A late basket by Emma Ostermann gave Kansas State 26 points. The Wildcats had a few chances for more, but couldn’t come up with another point.

It was the 17th time this season that the Huskies held an opponent under 40 points.

The Wildcats survived a tough test from Princeton in the opening round Saturday, beating the Tigers 67-64. Kansas State was playing the Huskies for the first time despite being in UConn’s region of the NCAAs five times in the last 11 years.

Before the game, Patterson said she was impressed by UConn’s defense after watching it against Prairie View in the opener. The Huskies held the Lady Panthers to just 15 points in the second half of that 83-47 victory. They continued that stellar effort against the Wildcats.

“To be honest, all year long watching them on television and film prior to this game, they’ve been my pick to win it all,” Patterson said. “I really never pick against Connecticut. They’re as versatile as you would have thought when they’re shooting as well as they are on the perimeter.”

With the first-round win against the Lady Panthers, UConn surpassed the 30-victory mark for the seventh straight season, matching the Division I record set by Duke from 2001-07.

“We talked about the 30 wins and how important that is to them,” Auriemma said. “Going to regionals again, how rewarding it should feel for them. Those are things that sometimes people take for granted. We don’t want to do that. I’m happy for this group. I’m really happy for this group.”

MARYLAND 72, LOUISVILLE 68: Laurin Mincy scored 24 points, Tianna Hawkins had 15 points and 14 rebounds, and Maryland squeezed past Louisville in the Raleigh Regional at College Park, Md., to reach the round of 16.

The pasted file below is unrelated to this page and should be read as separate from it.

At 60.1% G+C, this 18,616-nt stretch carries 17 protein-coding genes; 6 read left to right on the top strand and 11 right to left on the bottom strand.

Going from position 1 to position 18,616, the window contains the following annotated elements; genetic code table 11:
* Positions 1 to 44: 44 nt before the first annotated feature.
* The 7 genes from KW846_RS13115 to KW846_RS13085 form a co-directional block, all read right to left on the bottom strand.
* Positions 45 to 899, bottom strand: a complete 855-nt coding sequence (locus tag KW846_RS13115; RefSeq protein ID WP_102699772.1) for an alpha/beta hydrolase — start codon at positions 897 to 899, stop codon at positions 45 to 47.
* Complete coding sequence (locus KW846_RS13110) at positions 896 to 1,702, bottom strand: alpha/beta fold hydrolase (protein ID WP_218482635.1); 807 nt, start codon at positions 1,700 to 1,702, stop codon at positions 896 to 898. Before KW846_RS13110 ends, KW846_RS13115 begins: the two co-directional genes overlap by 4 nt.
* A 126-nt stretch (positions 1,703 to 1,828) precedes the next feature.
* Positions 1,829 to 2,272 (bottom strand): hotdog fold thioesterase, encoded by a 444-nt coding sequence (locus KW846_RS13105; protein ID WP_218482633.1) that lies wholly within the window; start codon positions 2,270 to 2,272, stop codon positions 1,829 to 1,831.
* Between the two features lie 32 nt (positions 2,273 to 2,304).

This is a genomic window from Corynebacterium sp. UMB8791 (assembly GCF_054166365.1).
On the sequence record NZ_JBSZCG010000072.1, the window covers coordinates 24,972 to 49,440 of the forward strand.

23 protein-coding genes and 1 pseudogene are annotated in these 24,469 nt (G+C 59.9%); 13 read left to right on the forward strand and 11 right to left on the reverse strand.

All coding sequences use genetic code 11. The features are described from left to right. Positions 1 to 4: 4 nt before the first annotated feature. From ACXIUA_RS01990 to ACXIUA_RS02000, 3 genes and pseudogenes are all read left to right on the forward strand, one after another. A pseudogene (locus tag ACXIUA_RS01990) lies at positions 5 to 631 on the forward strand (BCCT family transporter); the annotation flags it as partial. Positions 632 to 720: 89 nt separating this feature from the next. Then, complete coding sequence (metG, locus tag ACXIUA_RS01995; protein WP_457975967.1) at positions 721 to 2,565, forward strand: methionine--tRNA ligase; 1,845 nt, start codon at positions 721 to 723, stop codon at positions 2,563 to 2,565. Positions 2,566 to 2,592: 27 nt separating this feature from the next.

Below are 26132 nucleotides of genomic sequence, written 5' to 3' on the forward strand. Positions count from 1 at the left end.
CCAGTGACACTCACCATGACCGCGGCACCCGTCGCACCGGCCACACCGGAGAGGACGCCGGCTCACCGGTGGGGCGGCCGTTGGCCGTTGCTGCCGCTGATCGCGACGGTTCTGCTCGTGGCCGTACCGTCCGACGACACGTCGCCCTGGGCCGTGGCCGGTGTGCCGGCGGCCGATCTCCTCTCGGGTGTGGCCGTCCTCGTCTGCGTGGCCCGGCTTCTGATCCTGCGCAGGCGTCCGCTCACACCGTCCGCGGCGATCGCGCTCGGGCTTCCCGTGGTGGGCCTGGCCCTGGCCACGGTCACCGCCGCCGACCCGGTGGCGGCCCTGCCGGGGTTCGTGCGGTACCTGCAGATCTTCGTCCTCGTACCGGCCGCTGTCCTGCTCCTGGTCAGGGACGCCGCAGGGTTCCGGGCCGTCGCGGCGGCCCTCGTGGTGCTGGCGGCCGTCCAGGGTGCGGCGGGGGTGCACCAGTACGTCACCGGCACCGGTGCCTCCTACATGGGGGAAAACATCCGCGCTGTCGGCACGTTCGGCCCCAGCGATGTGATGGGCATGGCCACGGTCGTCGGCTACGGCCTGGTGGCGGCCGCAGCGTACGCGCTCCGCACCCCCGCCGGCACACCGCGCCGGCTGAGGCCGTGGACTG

The Terrapins trailed 64-59 with 6 minutes left before closing with a 13-4 run and limiting Louisville to only one field goal.

Maryland (30-4) will face the winner of Monday night’s late game between defending champion Texas A&M and Arkansas. The Terrapins charge into Sunday’s regional semifinal riding a nine-game winning streak.

Shoni Schimmel scored 22 points and Shawnta’ Dyer had 17 for the Cardinals (23-10). Louisville had a chance to tie in the closing seconds before Mincy blocked a shot by Becky Burke.

Burke, who came in averaging 11.7 points, finished with five.

STANFORD 72, WEST VIRGINIA 55: Freshman guard Amber Orrange scored a career-high 18 points and Stanford beat West Virginia in the second round in the Fresno Regional at Norfolk, Va.

Nnemkadi Ogwumike added 16 points and Chiney Ogwumike finished with 13 for the Cardinal (33-1), who easily stretched their school-record winning streak to 30 games. The sisters were hampered by foul trouble, but Orrange also helped out with seven rebounds and five assists.

Ayana Dunning led the Mountaineers (24-10) with 14 points and Asya Buassie had 11, but West Virginia shot just 31 percent.

The Cardinal were leading 16-12 when Nnemkadi Ogwumike’s two free throws sparked a 17-0 run. West Virginia went more than 6 minutes without scoring and trailed 33-14 when Dunning finally broke the drought with a 15-foot jumper.

Stanford remained in control for the rest of the game

SOUTH CAROLINA 72, PURDUE 61: Markeshia Grant scored 21 points, Ieasia Walker added 17 and South Carolina beat Purdue at West Lafayette, Ind.

The Gamecocks (25-9) will face top-seeded Stanford in the regional semifinals Saturday in Fresno, Calif.

Brittany Rayburn scored 13 in her final game at Purdue (25-9). She finished her career with 1,795 points, good for sixth in school history. KK Houser led the Boilermakers with 15 points.

But Rayburn and her teammates never quite figured out South Carolina’s defense, which forced 20 turnovers.

Purdue closed to 53-46 midway through the second half, but the Gamecocks thwarted the comeback with six straight points. Purdue never got closer than eight again.